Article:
Fremantle Stuff > People > George Leslie Davidson
George Davidson (1892-1988) lived at 38/40 Malcolm Street (now 14/16) from 1912. His mother Mary owned the property until 1922/1923 (FHC).
Davidson worked 1910-60 for shipping company McIlwraith McEacharn in the building known as Scottish House in Phillimore St.
Thanks to the FHC for this undated photo #E000803-121 of G.L. Davidson. There is no caption, but the Fremantle Providoring Company, and the window behind Davidson were in Leake St. That part of the building has gone, but the two-storey section, Marine House, just outside the RHS of the photo is still standing, at 7-9 Leake St. Where Davidson is standing is now the back of the former bank building being used currently as a police station. The window is visible in a photo from the 1920s on page 197 of Old Fremantle.
Thanks to the FHC for this c. 1930s photo by George Davidson #2379.
These vessels conveyed the lumpers (waterside workers) to the various landings along North Wharf (Quay). The Ivanhoe and Victor II were Harbour Trust owned; the remainder privately chartered. The tug Wyola is visible on the right. In the background is the original slipway which was abandoned during WWII.
Davidson's photo taken outside the McIlwraith McEacharn building (Scottish House). Thanks to the FHC for the c. 1920s photo #2391.
Staff outside Scottish House leaving in a charabanc on an office picnic. The Metropolitan Omnibus Company was formed 1.12.1926 when several Perth Fremantle operators amalgamated. They ran tours to the hills, Rockingham, Mandurah and Safety Bay.
Thanks to the FHC for the c. 1919 photo #4374 of the interior of the building, with George Davidson sitting at the centre.
McIlwraith McEacharn Line Pty Ltd, steam ship owners, occupied various buildings in Henry, Cliff and Mouat Streets before moving to Phillimore Street c1908. They occupied the P&O Building (17 Phillimore) before moving to Scottish House (10-12 Phillimore Street.) George Leslie Davidson (1892-1988) is seated in the centre of the picture. He was employed by the Company from 1910 to 1960. FHC.
Thanks to the FHC for this c. 1930s photo #2382.
I'm guessing that this photograph was taken from the rear of the McIlwraith McEacharn building on the occasion of some important arrival or departure from the south wharf. People are lined up on either side of Cliff St to see them. Maybe it was the arrival of the Duke and Duchess of York in 1927? The FHC caption gives only the following information.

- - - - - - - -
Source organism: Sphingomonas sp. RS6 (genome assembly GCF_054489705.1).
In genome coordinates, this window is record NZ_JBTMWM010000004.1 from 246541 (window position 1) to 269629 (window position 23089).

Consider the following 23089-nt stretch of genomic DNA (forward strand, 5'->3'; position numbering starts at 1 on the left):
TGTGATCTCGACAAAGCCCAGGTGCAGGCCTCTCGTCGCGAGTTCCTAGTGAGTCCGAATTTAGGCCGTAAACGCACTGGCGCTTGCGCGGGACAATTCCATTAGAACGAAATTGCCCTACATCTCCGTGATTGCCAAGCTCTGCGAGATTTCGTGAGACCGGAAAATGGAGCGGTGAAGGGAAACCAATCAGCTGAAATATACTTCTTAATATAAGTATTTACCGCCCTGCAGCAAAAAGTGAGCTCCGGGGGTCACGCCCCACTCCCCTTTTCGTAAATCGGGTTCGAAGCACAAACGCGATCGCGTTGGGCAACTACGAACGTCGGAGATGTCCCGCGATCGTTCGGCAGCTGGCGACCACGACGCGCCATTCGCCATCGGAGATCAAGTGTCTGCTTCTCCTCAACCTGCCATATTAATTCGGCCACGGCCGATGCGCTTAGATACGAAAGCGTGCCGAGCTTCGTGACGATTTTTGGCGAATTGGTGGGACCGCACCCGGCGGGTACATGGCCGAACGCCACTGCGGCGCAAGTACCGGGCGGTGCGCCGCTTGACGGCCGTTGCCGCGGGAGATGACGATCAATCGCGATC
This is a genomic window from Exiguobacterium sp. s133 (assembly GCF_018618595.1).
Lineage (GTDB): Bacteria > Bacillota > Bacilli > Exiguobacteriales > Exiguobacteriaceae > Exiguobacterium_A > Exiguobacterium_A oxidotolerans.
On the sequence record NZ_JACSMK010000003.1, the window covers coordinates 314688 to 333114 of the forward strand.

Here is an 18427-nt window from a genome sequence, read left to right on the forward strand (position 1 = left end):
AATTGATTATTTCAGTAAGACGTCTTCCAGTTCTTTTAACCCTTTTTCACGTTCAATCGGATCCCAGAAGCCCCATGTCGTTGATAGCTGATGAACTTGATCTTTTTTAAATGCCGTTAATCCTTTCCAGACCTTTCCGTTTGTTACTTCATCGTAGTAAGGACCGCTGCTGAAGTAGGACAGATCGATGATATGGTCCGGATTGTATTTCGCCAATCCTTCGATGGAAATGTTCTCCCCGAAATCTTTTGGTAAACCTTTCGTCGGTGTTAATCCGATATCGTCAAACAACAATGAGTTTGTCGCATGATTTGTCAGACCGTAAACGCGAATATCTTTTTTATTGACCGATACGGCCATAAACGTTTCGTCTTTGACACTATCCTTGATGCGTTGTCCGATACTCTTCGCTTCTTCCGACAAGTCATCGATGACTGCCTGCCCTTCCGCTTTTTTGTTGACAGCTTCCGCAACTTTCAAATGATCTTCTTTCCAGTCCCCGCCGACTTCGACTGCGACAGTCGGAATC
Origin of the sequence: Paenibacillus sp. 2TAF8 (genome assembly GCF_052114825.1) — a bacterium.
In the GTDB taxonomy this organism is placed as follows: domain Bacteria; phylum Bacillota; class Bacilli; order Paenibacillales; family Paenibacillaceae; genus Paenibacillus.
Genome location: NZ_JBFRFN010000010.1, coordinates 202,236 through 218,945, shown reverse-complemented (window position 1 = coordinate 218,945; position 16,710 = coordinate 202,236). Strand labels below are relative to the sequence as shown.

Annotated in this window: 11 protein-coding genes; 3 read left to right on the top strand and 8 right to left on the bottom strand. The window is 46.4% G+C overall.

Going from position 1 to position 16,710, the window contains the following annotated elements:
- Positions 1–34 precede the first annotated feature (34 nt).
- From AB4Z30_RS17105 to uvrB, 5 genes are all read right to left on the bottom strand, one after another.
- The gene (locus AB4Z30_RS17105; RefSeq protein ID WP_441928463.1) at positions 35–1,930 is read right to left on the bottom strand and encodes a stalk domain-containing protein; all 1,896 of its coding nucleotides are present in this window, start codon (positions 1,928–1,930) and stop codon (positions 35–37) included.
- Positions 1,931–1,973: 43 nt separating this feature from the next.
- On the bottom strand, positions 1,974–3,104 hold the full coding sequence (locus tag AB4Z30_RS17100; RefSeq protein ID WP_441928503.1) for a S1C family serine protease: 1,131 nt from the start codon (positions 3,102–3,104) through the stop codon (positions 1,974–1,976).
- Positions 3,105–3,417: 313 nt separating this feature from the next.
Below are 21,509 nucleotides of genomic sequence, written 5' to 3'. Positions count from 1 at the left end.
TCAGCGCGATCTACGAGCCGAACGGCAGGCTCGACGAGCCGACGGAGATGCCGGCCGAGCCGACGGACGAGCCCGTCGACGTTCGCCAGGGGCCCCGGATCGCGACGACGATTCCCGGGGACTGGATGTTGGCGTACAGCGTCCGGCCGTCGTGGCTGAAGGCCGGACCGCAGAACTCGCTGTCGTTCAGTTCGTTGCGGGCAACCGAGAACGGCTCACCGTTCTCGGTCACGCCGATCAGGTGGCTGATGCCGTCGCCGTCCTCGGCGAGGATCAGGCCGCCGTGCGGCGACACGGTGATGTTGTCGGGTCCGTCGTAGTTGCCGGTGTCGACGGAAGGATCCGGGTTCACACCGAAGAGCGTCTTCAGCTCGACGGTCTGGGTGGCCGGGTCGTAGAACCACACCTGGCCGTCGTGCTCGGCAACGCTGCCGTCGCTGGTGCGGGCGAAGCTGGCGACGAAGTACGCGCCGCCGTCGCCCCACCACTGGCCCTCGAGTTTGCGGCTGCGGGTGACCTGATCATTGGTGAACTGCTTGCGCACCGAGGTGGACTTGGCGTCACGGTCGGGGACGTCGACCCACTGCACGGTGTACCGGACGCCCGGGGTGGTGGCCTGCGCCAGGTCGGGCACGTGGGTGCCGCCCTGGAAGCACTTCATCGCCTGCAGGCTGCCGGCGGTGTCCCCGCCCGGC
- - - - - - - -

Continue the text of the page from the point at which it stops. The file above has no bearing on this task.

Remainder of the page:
Long lines of men on the wharf and the various sheds associated with port activities. The Time Ball is clearly visible on the roof of the old Frematle Harbour Trust offices. It was dropped electically from Perth everyday until replaced with radio signals.
Thanks to the FHC for this photo #2381.
Davidson turns his camera a bit to the left, and we have this photo, which shows two cars carrying people who have arrived by ship and are on their way into town. People can be seen running from right to left indicating their interest in the cars and their passengers. The FHC caption does not explain what the event is:
The view from the back balcony of Scottish House, Phillimore Street. Lines of men, railway lines and the sheds on the wharf. Scottish House was occupied by the Shipping Company McIlwraith McEacharn Ltd. In the foreground are empty coal baskets, used in bunkering until replaced by oil. The last coal hulk, the Bankfield, was scuppered in 1951.
Thanks to FHS for this George Davidson n.d. photo #2390 with this caption:
The Harbour Master's house on the left was built 1870/1880s and demolished c1928. The Round House was constructed 1830/1831. The Pilot cottage on the right is No 9, built c1904 as part of the Light House compound. The original Round House steps were built 1836 and rebuilt to straddle the Whaler's Tunnel in 1838. They were truncated in 1966 because of the railway line.
Thanks to the FHC for this Sept 1952 photo #E000803-119 of G.L. Davidson taken in the year in which he turned 60. >
Dowson, John 2003, Old Fremantle: Photographs 1850-1950, UWAP.
Fremantle History Centre
Garry Gillard | New: 29 September, 2017 | Now: 18 November, 2018